Sunday, November 29, 2009

Man's Search For Meaning

Read a great book last week. A powerful, life-changing book.

It's written by a man called Viktor Frankyl and titled ‘Man’s Search for Meaning.’ A slight little book, only about 160 pages. The first half is an account of the time the author spent in Auchwitz during the Second World War. A survivor’s story. I have read many such books, from the poignant, powerful non-surviving Anne Frank, to ‘Sophies Choice’ to Elie Weisel and Fania Fenelon.

But for some reason Viktor Frankyl’s book hit a deeper chord with me than any of these other terrible, wonderful books. I think it is because it is not so much an account of his time in the camps but an account of the philosophy that got him through such terribleness. He survived because he quite simply accepted everything that happened to him. Tried not to baulk and despair. A sort of ‘Que Sera’ attitude, although not quite as trite as that. It’s a wonderful story, a story of the resilience of both the human body and spirit. In it he talks about all the things people thought were not possible before the camps. Things like, under no circumstances could people sleep in the cramped conditions they were forced into, they did. People could not survive on the tiny amounts of food they were given, they did. People couldn’t survive in the bitter cold and under the excessive hard labour they were forced to perform. They did.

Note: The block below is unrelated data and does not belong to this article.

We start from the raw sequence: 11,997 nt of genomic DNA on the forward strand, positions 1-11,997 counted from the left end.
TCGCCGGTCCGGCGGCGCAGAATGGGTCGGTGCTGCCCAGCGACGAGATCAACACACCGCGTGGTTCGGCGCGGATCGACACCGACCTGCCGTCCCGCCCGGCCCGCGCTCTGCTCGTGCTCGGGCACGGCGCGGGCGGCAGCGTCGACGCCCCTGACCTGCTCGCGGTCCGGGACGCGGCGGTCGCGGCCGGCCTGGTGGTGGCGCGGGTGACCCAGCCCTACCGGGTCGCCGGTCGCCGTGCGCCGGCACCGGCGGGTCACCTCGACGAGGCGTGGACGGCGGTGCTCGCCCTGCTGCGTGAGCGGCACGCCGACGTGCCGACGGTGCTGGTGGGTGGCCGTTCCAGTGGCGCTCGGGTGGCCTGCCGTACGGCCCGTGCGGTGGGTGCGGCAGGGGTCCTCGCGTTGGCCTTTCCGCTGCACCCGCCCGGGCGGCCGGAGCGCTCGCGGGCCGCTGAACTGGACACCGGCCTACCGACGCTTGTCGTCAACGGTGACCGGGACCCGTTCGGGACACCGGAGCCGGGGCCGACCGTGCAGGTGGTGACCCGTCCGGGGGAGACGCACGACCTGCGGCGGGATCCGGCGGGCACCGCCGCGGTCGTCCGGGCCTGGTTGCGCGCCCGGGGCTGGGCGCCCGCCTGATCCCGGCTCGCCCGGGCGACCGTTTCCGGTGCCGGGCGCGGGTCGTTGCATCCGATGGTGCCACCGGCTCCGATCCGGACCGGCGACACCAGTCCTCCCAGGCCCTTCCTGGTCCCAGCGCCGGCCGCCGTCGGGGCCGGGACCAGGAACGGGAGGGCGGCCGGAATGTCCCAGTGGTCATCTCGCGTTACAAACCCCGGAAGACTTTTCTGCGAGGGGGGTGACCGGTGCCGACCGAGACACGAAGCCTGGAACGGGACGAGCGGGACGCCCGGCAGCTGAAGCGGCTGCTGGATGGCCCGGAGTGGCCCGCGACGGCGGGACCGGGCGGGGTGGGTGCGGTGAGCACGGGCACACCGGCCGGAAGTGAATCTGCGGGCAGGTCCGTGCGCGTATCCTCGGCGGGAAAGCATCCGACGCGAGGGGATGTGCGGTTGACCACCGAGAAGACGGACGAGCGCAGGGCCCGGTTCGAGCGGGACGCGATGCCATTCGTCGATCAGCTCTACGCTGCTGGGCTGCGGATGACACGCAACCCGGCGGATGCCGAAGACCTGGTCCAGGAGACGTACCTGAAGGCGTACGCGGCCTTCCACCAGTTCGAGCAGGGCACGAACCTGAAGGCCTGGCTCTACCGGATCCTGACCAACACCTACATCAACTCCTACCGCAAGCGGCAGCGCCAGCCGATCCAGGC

Viktor Frankyl is a psychiatrist and after the war he went to America where he practises and teaches. He used his experiences to develop a therapeutic system called logotherapy and the second half of his book is a brief description of this therapy. It is basically the same message all great men have given us since time began. Live in and for the moment. Do not look forward or back. Accept what Life throws at you and try to enjoy where you find yourself in each moment that you live. It is not unlike the ‘Mindfulness’ that Jon Kabaat-Zin advocates, trying to be aware of oneself in each moment that we breathe
Mr Frankyl is an interesting man and his therapy is an interesting premise. A highly recommended read.

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